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** This was a feature in , Jan-Feb 2019 issue of Bugle magazine, the Rocky Mountain Elk Foundation's great publication. Enjoy it, and thank you. **   Goodbyes When I was a boy, growing up in Northern Vermont, I kept a “trout journal” chronicling my fishing adventures. It’s fun for me to read through it now, nearly 40 years after my first entries, reliving those days I spent pursuing brook trout with my father. The choppy, pencil-printed words detailing the things I found in the woods – rusted maple sap buckets peppered with birdshot scars, skunk cabbage plants bursting through...

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Today, I'm launching Metamorphosis, a new line of photographic images unique to Jake Mosher Photography, based on the natural beauty of butterfly and moth wings as seen at extreme magnification through my camera's lens. This is the culmination of a fascination with butterflies which began when I was a boy, a need to push the bounds of photography, intertwining traditional imaging with artistic design, and a desire to gift the world something unique and beautiful. This began on the floor of my kitchen one winter afternoon last year when, after attempting to photograph snowflakes outdoors using a stacked, reverse-lens macro technique, I took...

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The end-all-be-all in astrophotography is Britain's Insight Investment Astronomy Photographer of the Year photo contest, sponsored by the Greenwich Royal Observatory Museum. This is the World Series of night sky photos, the largest of its kind, and this year my picture, Holding Due North, has been shortlisted in the contest. It has "already beaten out thousands of other entries," and secured a place beside some of the absolute best astro photos in the world.  I remember when I began taking star trail pictures - invariably leaving my camera to its remote with incorrect settings that resulted in mornings of viewing...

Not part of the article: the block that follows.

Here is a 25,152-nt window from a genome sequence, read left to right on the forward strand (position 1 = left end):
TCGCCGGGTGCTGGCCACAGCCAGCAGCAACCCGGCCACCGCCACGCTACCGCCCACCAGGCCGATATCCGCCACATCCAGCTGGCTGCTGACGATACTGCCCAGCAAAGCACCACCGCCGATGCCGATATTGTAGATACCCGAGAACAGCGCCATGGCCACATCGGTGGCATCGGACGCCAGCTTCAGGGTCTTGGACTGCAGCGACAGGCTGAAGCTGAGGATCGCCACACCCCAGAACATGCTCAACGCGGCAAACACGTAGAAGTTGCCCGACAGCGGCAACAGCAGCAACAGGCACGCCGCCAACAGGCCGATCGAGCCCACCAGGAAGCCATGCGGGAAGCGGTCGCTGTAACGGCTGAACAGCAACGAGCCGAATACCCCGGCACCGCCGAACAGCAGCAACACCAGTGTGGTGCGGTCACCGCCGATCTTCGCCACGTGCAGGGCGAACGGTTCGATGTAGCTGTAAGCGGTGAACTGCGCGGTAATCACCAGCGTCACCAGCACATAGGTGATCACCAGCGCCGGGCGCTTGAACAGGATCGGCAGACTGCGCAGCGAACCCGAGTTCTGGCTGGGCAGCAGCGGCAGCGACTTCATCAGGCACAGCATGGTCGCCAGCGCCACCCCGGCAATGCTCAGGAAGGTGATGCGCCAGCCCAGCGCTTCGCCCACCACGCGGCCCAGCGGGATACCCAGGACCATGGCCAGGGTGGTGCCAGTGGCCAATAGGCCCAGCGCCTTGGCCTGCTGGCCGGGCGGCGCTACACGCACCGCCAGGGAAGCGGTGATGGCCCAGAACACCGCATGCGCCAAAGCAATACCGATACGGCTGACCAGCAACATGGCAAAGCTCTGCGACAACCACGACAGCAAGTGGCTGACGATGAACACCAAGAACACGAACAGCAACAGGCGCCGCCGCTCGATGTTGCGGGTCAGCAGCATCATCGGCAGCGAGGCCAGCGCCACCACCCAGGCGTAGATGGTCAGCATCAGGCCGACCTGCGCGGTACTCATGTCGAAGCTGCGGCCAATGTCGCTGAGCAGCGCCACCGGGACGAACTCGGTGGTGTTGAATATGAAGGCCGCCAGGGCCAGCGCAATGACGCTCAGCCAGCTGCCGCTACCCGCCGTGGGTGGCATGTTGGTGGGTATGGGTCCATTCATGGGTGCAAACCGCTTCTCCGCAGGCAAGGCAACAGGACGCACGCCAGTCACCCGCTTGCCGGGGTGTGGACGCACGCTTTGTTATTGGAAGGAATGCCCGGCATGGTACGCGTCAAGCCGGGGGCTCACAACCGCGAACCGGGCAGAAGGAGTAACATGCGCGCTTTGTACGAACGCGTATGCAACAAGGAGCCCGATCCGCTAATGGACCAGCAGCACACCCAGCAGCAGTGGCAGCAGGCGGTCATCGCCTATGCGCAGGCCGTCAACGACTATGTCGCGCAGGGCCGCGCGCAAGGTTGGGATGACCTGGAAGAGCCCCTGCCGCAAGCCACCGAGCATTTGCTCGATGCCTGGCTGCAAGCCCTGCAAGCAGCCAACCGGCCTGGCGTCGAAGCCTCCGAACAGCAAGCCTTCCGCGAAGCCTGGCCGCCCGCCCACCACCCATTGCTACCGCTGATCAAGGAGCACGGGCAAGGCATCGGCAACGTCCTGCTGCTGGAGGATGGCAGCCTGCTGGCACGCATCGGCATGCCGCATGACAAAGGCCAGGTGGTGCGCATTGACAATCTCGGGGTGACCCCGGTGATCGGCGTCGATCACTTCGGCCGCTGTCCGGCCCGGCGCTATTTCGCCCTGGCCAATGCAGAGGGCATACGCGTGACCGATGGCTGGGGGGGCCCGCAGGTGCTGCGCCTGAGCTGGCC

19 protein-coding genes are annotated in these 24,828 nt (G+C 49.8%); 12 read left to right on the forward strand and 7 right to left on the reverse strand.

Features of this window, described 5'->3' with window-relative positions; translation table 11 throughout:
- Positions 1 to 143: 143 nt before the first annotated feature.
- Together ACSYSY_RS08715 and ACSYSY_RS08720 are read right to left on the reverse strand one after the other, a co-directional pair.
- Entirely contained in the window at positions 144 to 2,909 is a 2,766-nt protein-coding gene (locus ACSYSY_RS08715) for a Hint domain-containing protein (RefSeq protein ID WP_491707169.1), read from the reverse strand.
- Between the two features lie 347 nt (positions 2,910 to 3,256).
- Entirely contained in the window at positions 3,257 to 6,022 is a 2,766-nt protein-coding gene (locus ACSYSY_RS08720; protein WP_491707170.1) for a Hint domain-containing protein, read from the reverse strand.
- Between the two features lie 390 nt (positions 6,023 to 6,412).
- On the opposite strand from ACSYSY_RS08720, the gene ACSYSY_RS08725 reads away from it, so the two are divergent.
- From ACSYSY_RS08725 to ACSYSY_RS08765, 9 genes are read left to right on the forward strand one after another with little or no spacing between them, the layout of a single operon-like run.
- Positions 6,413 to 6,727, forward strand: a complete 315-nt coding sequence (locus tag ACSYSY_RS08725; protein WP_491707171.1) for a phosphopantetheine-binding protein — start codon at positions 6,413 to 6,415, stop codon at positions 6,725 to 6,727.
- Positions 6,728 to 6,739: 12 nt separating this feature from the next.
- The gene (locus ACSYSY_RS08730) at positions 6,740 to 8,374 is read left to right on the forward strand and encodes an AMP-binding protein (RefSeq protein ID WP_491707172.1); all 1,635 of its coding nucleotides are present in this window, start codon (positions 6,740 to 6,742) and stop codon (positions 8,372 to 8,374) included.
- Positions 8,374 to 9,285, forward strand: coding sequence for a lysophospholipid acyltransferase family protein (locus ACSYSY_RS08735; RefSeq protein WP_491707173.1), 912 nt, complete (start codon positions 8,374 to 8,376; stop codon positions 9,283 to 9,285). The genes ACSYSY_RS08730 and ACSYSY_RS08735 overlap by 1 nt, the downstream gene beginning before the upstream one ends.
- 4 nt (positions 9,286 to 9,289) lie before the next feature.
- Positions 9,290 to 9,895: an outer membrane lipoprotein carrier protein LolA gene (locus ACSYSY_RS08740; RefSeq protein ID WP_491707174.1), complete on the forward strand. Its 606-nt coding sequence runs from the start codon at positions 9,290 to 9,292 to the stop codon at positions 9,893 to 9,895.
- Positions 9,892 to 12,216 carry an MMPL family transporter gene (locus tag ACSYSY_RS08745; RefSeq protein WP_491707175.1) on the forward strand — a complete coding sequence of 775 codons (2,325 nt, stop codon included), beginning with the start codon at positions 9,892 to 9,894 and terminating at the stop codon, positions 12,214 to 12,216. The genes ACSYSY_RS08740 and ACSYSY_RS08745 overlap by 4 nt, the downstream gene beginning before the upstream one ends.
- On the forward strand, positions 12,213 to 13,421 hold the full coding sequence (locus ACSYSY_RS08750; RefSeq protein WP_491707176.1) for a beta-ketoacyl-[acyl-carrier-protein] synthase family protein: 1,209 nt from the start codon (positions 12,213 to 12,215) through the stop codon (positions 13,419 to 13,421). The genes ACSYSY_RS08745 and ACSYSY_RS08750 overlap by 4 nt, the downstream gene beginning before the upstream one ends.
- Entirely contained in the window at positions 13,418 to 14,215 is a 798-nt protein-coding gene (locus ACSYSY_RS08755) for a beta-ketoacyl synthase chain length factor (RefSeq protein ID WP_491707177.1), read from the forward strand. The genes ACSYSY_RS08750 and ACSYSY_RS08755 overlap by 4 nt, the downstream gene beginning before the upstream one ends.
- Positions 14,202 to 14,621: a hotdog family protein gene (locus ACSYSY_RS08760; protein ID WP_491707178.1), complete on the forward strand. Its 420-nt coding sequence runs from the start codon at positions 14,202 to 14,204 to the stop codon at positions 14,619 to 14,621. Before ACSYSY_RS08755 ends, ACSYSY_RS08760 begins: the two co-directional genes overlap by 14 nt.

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Yesterday, as Montana's afternoon came with the instinctual realization that there isn't quite the level of light in our sky as there was three weeks ago, I hiked over five miles to a remote, alpine lake to watch the world spin into darkness and photograph a piece of our home galaxy there. On the shores of the lake, with a beautiful view of a thousand-foot rock face, I sat alone as the sun fell out of sight, its rays inching up the mountain in front of me until, with a final gleam of gold at its summit, they were gone. ...

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I just learned that my photo, Buffalo Jump Into Eternity, has won the best in show award in Fusion Art's 2nd Annual International Skies Competition in their digital and photographic category. This is one of my favorite pictures, which makes the news even sweeter.  People often ask me if these Milky Way photos are "fake." The simple, truthful answer is, "Not at all." I use a 35mm lens on my Nikon camera, mounted on a motorized, equatorial mount which, when properly aligned, moves at the same rate our Earth spins in relation to the stars. This allows me to capture...

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